Cardamom is indicated for the digestive, respiratory, circulatory, and nervous systems.  For the digestive tract, this herb can help promote healthy digestion, help ease the discomfort of indigestion, and help dispel gas and bloating.  It is also useful if someone has a cool/damp digestive tract and excess mucus for its warming, drying effects.  If you don’t do well digesting raw vegetables or cold foods, chances are you have a cool/damp digestive system that thrives better on warm, soft foods.
For the lungs, cardamom can be useful for helping to relax coughs, to thin mucus, and for bronchitis for its drying, antispasmodic, and anti-inflammatory effects.  The essential oils has antimicrobial effects and is a strong antispasmodic.  It is also useful as a diaphoretic to help break fevers/chills during a cold/flu.
As an aphrodisiac, it may be because of its warming, circulatory stimulating effects, and the euphoric effect some people (including myself) get just by inhaling its aromatic scent.
Recipe idea: poach or back a pear, sliced in half and cored, with cardamom seeds stuck in the pear skin throughout.  Pears are a lung tonic, and can help soothe a cough and break up mucus in the lungs, so paired with cardamom, they enhance each other’s actions.  Or just eat this for dessert – yummy!
I sell cardamom only in the seed form in bulk.  I use it in my Herbal Chai Immuni-Tea blend.  Traditionally, cardamom is one of the spices used in Indian chai, simmered in milk.

Meadowsweet – a meadow plant that prefers moist areas, this plant is native to Europe and Asia, but is naturalized in the Northeastern U.S. and Canada.  Meadowsweet belongs to the Rosacea (Rose) family and its Latin name is Filipendula ulmaria. Its previous Latin genus name of Spirea is where the word aspirin was thought to originate, since this plant contains salicylates that were the basis for the drug aspirin.  From this history, one can deduce that this plant can help with inflammation and with pain.  The leaf & flower (upper part of the plant in flower) are used medicinally.
Primary properties: anti-inflammatory, antirheumatic, antacid, antiemetic, carminative, astringent, analgesic, antiulcer, diuretic, antimicrobial, immune modulator, diaphoretic, anticoagulant, mild bitter.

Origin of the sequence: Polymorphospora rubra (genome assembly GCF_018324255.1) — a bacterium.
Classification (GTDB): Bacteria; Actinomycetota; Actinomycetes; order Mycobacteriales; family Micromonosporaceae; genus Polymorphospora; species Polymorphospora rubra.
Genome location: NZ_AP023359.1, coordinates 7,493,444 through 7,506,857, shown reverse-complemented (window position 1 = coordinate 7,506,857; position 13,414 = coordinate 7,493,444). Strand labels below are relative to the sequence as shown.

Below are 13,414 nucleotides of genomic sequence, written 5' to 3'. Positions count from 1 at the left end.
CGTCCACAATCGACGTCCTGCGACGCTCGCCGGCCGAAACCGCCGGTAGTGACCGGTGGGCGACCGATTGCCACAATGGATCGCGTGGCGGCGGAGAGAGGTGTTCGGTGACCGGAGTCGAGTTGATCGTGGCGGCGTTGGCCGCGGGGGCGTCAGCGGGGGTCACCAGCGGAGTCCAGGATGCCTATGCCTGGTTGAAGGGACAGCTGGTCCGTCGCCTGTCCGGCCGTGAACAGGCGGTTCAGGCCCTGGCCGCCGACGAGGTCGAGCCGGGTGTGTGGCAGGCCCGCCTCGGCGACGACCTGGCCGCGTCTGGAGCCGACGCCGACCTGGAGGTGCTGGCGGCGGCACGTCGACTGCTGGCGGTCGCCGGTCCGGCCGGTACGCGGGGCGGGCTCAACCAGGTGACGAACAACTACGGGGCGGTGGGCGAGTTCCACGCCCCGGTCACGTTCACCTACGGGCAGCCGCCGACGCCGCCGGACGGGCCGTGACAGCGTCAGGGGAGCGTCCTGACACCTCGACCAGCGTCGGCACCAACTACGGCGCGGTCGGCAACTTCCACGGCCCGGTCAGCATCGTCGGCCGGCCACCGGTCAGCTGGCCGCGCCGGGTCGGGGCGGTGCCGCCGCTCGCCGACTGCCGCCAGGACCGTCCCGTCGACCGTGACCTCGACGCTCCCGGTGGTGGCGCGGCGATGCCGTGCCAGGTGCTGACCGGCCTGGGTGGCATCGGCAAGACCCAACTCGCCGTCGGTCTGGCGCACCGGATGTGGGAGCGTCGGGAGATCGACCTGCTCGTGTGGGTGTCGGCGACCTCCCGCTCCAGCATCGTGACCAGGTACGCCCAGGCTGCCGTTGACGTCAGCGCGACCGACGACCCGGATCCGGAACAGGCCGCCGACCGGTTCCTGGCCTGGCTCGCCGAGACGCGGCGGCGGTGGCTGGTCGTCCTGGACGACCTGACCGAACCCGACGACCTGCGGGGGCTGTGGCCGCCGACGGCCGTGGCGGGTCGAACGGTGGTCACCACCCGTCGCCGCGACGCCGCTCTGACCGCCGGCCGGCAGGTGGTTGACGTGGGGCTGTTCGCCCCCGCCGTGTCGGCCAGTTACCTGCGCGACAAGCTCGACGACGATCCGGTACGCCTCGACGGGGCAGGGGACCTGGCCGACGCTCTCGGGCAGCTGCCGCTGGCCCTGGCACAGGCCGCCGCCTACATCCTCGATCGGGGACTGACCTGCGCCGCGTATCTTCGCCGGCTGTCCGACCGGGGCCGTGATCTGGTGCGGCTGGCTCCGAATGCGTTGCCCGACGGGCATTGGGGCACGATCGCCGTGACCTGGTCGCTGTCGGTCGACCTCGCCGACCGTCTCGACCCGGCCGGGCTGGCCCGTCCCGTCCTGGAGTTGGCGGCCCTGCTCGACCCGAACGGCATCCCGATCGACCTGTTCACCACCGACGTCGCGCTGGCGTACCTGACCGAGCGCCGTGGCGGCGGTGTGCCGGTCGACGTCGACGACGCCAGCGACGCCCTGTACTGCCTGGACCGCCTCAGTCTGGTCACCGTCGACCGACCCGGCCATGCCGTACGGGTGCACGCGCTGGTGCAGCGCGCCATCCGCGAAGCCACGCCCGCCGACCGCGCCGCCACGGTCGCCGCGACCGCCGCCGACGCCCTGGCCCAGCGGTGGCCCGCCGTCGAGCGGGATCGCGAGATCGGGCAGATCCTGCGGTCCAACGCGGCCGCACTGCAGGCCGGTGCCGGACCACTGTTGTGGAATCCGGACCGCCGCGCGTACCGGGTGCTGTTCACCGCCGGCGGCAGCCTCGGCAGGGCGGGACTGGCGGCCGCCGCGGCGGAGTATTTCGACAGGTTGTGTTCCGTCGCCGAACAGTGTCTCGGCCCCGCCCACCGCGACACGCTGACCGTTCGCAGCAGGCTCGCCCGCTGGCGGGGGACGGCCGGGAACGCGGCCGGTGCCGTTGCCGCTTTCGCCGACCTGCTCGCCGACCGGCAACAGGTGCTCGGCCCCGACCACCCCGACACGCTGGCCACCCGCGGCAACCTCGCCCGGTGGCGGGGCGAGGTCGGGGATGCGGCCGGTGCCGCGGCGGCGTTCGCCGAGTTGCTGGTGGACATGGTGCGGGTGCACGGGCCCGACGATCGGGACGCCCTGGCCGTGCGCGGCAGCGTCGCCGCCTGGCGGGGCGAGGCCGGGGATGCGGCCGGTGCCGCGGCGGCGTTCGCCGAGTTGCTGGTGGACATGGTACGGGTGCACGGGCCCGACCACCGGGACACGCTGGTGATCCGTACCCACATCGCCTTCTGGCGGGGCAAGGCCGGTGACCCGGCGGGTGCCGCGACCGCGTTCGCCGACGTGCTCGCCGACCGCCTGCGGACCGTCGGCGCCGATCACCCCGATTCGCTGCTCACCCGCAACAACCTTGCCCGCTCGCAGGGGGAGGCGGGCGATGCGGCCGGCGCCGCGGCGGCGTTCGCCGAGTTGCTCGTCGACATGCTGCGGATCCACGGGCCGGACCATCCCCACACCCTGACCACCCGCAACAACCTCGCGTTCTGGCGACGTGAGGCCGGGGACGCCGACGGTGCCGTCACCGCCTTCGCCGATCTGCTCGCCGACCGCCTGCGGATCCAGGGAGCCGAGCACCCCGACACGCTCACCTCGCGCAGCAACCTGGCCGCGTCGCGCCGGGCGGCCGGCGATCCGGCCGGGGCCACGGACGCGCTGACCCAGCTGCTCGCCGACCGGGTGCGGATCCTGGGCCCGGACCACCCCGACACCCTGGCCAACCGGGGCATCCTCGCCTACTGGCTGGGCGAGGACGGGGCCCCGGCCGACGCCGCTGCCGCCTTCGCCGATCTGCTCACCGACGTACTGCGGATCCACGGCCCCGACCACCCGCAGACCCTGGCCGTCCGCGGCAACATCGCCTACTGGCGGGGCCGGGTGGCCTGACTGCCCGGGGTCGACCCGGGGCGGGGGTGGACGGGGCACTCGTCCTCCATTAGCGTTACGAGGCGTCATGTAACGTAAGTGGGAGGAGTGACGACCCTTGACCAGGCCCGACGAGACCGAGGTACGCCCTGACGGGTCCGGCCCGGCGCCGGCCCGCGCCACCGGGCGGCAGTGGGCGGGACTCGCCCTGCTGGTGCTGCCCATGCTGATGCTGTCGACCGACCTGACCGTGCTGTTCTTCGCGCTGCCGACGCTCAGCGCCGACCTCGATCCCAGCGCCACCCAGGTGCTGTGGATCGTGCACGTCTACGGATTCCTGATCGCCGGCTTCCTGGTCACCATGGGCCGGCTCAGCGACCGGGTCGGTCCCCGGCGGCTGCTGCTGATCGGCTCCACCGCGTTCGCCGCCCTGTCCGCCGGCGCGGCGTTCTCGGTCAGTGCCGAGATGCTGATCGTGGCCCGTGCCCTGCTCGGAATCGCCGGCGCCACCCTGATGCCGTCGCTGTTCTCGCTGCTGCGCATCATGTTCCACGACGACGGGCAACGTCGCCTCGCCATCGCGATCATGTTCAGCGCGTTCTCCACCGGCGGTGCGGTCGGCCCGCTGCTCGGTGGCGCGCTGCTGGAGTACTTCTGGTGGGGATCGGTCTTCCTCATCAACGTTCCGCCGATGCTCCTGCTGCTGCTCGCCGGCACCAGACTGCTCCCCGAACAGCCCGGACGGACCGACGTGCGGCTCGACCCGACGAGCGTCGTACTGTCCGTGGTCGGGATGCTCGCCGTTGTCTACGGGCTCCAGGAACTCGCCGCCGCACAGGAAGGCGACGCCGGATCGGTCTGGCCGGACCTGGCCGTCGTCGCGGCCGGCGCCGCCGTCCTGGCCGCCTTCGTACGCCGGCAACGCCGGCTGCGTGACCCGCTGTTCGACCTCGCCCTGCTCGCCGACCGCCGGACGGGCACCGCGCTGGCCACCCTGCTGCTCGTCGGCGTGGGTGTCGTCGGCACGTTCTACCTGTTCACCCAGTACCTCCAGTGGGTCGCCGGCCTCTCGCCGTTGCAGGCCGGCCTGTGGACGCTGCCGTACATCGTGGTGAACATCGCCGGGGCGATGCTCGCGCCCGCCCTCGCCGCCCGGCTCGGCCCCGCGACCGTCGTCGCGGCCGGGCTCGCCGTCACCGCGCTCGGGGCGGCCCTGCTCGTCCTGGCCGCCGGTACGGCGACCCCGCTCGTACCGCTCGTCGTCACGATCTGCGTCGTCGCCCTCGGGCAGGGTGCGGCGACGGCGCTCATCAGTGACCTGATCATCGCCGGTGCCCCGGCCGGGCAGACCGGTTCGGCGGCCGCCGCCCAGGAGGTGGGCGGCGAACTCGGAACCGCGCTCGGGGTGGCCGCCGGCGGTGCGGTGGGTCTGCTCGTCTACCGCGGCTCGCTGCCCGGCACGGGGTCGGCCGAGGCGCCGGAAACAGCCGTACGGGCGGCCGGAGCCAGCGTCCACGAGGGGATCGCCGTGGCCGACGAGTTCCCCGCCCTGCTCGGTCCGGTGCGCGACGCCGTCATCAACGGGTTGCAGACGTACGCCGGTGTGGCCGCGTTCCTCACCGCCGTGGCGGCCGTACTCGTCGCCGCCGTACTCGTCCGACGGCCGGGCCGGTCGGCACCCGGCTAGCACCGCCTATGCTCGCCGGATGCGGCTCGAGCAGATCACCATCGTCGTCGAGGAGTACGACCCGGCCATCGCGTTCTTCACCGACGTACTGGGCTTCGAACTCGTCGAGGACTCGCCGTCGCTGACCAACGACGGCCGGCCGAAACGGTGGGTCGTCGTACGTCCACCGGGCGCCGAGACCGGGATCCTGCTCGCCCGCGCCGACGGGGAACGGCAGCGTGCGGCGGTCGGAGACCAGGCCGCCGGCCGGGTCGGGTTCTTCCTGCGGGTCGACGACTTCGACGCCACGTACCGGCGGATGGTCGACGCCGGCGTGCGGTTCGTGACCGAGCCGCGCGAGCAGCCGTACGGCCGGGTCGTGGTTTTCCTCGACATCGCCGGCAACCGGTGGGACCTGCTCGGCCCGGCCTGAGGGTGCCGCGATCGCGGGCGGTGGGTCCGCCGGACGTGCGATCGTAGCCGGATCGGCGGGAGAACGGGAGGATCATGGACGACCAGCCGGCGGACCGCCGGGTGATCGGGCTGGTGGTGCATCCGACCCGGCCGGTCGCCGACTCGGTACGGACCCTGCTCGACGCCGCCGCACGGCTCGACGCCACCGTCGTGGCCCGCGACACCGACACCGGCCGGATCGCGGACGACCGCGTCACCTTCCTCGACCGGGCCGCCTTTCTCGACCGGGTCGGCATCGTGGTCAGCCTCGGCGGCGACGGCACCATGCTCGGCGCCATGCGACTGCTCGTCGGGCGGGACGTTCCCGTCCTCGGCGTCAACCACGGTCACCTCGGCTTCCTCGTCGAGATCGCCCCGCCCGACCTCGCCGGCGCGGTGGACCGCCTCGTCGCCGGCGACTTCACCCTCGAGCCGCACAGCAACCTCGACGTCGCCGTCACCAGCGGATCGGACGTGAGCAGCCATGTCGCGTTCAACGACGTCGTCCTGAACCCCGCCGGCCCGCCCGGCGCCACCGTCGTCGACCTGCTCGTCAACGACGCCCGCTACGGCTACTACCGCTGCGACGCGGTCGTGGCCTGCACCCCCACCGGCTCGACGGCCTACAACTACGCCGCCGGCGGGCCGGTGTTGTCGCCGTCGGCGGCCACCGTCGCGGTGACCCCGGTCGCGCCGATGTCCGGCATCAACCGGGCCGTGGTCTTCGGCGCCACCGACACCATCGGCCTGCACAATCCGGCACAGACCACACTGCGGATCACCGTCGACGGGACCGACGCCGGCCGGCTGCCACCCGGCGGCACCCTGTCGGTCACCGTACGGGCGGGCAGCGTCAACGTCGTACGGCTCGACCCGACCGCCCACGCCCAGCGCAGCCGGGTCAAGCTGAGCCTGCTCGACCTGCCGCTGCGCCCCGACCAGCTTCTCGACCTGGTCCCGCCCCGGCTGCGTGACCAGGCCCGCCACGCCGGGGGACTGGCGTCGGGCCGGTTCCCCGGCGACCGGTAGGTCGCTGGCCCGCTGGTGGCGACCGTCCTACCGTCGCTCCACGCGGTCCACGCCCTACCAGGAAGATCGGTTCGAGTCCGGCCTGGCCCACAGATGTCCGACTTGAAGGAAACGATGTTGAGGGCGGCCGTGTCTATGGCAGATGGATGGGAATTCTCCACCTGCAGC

Based on its primary properties, meadowsweet is indicated in hyperacidic conditions of the stomach, such as GERD (gastroesophageal reflux disease), often experienced as “heartburn” because of the stomach acid entering the unprotected esophagus, and for helping heal ulcers and the associated pain.  It is also useful for helping to calm an upset stomach, relieve nausea and indigestion, and dispel gas and bloating.
Meadowsweet is a good anti-inflammatory, helping with inflammation of the gastrointestinal tract as well as joint and muscle inflammation and pain, including arthritis and other rheumatic pains.
As a member of the Rose family, the meadowsweet leaf has the characteristic astringent properties, toning and strengthening tissues, especially of the gastrointestinal tract.
The anti-inflammatory effect of meadowsweet is combined with its supportive, healing effect on the stomach and the anticoagulant (blood thinning) properties, therefore making this herb a potential great alternative to the “baby aspirin” a day some people choose.
The tea and tincture are most often used.  The tea is a pleasant-tasting one that can be mixed with other herbs, such as marshmallow root or slippery elm for their antacid and anti-inflammatory properties or with elder berries and Echinacea to help break a fever and boost the immune system, or taken alone.

Marshmallow – a plant that grows well in wet, marshy areas and is native to salt marshes along the ocean in Europe and western Asian, its Latin name is Althea officinalis and it is a member of the Malvaceae (Mallow) family.  The leaf and root are both used medicinally.  It is highly likely that the name of the store-bought marshmallows you are familiar with was derived from this plant.  The root is high in mucilaginous carbohydrates that can be soaked, whipped into a froth, and then sweetened – probably the origin of the marshmallow as we know it today.